Da Nang is divided into two parts: the beachside and the cityside, divided by the Han River. Most foreigners choose to live on the beachside, with An Thuong as the main expat neighborhood. While An Thuong is a great place to speak English, listen to live music, and eat all the food you’ve been missing, you really need to get out of there to experience the real Da Nang.
This advice is actually relevant to any of the places you’ll visit in Vietnam or the rest of the world. The expat area is definitely comfortable but if you’ve come all this way to experience Vietnam, get out of the bubble. Head to the cityside, grab some street food, and get lost in the alleyways.
Other than the beach, Son Tra Peninsula is the perfect place to get some fresh air and spot the endangered Red Shanked Duoc monkeys that are so brightly colored and a privilege to see in the wild. They’ve recently changed the rules to driving the peninsula and now to access all of it, you’ll need to be on a semi-automatic or manual bike. If you only drive an automatic or want to take a taxi, you can explore the Lady Buddha statue and the area around there.
9. Hoi An
Hoi An is another one of Vietnam’s crown jewels. Most people just pass through Da Nang or fly into the airport to go directly to Hoi An. While I do urge you to spend some time in Da Nang, I definitely understand the appeal of Hoi An. It’s seriously picturesque.
The Old Town has strict rules in place on the businesses that open there so all of the buildings have maintained the same yellow and brown architecture with lanterns hanging over all of the streets. The heart of the town is closed to traffic although you’ll still find motorbikes moving in between the people strolling around.
A river cuts the Old Town in two and that bridge area gets seriously popular at night. Good luck crossing it! Street food vendors set up stalls everywhere and you can even take a little boat ride down the river and drop a paper lantern in the water and make a wish.
The real beauty of Hoi An is simply walking around and admiring the architecture. The labyrinth of alleys, all painted bright yellow, and beautiful and fun to traverse. Stop and shop along the way and be sure to head to a rooftop coffee shops for great overhead views of the town.
Other than exploring Old Town, a few minutes away is An Bang Beach. An Bang is relatively small but has plenty of beach bars and restaurants so it’s a really fun place to hang out and grab some beers. The prices are insanely different if you choose to drink in the sand vs. at a restaurant or bar, so if you're on a budget, I recommend sticking to the sand.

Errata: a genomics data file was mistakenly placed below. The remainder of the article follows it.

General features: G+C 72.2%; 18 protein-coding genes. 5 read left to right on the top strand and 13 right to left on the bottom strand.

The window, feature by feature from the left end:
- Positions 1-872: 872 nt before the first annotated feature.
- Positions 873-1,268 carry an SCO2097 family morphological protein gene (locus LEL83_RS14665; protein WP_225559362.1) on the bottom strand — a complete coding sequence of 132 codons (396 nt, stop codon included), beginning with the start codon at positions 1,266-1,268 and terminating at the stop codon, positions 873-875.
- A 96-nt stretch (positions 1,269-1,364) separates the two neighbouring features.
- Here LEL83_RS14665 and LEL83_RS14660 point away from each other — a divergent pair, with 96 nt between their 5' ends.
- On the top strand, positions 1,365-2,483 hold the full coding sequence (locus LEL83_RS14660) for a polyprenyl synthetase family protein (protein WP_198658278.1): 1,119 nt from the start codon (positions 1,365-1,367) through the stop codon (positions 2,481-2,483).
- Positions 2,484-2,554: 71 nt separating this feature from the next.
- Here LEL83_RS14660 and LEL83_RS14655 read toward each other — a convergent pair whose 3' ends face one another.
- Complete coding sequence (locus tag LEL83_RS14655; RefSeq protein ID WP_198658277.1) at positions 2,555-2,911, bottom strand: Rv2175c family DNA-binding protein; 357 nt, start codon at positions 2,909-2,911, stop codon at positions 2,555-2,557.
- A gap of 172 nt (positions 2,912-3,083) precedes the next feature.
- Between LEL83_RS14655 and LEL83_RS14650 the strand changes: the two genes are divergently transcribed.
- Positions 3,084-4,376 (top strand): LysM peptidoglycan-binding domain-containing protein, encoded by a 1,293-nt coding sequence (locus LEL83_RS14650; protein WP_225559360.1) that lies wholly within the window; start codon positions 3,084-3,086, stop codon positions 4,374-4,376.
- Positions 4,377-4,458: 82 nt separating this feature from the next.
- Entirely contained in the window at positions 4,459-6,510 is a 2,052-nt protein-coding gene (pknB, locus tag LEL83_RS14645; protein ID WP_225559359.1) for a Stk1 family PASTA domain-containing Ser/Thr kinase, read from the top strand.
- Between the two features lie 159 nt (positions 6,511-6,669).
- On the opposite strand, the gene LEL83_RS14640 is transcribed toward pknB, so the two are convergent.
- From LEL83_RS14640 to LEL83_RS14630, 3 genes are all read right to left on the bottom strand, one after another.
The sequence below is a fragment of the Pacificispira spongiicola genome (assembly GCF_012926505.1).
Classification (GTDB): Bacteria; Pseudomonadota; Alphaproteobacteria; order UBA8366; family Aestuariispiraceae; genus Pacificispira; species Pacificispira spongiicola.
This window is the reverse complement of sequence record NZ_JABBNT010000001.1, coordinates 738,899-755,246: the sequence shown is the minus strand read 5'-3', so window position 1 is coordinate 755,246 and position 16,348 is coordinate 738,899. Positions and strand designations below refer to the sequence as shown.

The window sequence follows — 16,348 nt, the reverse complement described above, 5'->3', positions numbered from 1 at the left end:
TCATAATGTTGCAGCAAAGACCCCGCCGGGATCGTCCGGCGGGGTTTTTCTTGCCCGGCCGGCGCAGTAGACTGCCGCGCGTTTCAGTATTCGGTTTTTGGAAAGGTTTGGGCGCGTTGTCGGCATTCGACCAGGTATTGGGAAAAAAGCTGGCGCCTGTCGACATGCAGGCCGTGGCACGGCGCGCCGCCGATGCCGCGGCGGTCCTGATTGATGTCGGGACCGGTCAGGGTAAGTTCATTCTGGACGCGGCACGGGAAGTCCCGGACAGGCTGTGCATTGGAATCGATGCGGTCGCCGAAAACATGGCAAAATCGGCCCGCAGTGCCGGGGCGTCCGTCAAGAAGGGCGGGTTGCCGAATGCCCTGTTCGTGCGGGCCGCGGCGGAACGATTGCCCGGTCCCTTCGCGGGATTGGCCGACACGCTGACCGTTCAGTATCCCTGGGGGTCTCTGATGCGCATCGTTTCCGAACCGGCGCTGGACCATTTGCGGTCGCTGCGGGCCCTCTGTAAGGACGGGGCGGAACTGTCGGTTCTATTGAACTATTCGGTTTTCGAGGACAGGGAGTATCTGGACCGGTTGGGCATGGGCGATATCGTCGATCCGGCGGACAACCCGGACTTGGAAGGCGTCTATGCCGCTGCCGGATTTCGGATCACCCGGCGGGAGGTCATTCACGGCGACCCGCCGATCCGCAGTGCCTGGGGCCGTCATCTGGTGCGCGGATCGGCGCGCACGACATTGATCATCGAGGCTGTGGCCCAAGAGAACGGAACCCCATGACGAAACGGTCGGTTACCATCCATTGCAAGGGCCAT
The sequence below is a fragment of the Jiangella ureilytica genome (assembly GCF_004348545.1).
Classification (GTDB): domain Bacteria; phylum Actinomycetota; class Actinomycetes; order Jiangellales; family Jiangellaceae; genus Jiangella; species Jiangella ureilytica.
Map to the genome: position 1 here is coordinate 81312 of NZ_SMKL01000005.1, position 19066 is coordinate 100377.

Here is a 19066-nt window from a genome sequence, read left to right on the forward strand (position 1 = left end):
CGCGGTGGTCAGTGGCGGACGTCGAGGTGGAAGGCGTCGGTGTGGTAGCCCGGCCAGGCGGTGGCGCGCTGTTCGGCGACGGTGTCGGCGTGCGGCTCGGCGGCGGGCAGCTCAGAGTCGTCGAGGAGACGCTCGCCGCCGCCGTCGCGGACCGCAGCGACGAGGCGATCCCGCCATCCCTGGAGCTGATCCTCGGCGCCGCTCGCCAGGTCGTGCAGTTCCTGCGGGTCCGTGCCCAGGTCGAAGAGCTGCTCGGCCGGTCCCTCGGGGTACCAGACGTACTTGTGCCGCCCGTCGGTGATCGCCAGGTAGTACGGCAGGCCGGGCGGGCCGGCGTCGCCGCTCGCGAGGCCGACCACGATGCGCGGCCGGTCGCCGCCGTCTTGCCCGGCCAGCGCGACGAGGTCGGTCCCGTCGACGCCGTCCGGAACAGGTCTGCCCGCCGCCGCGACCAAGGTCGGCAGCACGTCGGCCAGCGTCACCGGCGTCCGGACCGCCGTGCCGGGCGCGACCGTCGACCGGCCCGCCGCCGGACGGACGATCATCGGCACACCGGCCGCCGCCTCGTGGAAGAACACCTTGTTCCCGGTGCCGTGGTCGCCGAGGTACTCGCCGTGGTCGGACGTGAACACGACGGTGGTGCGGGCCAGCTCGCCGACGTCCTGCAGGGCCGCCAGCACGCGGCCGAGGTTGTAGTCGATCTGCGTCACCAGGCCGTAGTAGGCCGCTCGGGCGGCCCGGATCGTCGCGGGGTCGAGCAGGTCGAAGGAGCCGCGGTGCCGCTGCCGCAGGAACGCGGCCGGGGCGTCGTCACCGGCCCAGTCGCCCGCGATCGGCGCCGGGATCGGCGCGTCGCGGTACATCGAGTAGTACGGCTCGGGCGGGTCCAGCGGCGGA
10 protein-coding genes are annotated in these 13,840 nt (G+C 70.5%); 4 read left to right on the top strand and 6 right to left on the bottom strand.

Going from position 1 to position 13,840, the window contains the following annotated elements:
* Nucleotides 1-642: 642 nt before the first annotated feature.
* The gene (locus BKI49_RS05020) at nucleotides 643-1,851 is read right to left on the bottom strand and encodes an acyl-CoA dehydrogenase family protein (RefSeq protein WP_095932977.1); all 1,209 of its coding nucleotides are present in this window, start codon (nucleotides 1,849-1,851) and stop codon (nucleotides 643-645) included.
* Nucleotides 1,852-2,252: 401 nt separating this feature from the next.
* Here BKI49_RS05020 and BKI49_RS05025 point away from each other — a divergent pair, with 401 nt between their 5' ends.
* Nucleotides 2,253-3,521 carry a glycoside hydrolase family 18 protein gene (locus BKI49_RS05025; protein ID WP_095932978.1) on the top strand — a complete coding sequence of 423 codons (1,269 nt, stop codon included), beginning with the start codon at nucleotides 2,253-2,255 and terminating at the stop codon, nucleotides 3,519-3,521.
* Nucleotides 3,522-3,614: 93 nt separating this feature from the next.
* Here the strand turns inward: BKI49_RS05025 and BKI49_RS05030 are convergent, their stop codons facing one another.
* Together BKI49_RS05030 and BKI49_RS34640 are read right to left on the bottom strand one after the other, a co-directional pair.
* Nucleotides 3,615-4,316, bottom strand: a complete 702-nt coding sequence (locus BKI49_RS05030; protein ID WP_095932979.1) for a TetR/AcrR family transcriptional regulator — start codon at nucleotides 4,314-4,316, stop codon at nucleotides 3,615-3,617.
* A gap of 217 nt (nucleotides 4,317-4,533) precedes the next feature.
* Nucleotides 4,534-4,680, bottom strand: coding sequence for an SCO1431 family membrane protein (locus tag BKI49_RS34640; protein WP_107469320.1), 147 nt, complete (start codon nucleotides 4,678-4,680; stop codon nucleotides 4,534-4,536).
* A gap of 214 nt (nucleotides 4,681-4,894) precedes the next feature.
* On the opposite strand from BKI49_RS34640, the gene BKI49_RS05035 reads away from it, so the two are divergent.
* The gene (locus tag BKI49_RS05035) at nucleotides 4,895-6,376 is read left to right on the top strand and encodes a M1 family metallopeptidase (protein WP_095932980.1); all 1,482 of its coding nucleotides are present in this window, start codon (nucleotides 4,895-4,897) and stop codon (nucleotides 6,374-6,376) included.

From Hoi An you can also visit Cham Island, a very sleepy island just off the coast. The town is just one street but it’s a great place to camp on the beach, enjoy a homestay, or simply pop in for a quiet day of relaxation.
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10. Da Lat
Da Lat is one of the coldest spots in Vietnam and for that, it’s quite popular when it just gets too hot everywhere else. It’s near Ho Chi Minh City but up in the mountains. While given the reputation of a sleepy mountain town, I was genuinely surprised by the amount of traffic in the small center of the city.
Regardless of the amounts of bikes on the road, with the exception of the night market, the rest of the city does feel relatively quiet.
This is another place that’s best accessed by motorbike so you can drive out of the city and enjoy the fresh, cool, mountain air and even get some exercise in by hiking to the one of many waterfalls.
Da Lat is also famous for its flowers and fresh fruit and it’s actually one of the best places in the country that you can get fresh strawberries without paying half of your salary.
11. Mui Ne
There are quite a few beaches down the coastline, I mean just look at a map and you’ll see what I mean but to keep this list relatively concise, decisions had to be made!
While many might choose Nha Trang instead, I chose Mui Ne because, like Da Nang and Hoi An, it has more to offer than just it’s coastline.
Mui Ne is home to red and white sand dunes that might make you feel like you’ve been transported to the Sahara or somewhere that is definitely not Vietnam. You can enjoy the sand dunes for a few pictures or you can opt to rent an ATV or a sandboard to have a bit more fun.
There is also a “fairy river” that acts as a natural barrier between the sand dunes and a forest but really, it’s a creek that can be a cute spot to take a barefoot walk but not much more.
12. Ho Chi Minh City (Saigon)
Although not the capital of Vietnam, Ho Chi Minh City, typically written as HCMC, is the biggest city in the country. I loved this city far more than I expected myself to. After a year of living here, I really felt like I had just scraped the surface of what was there.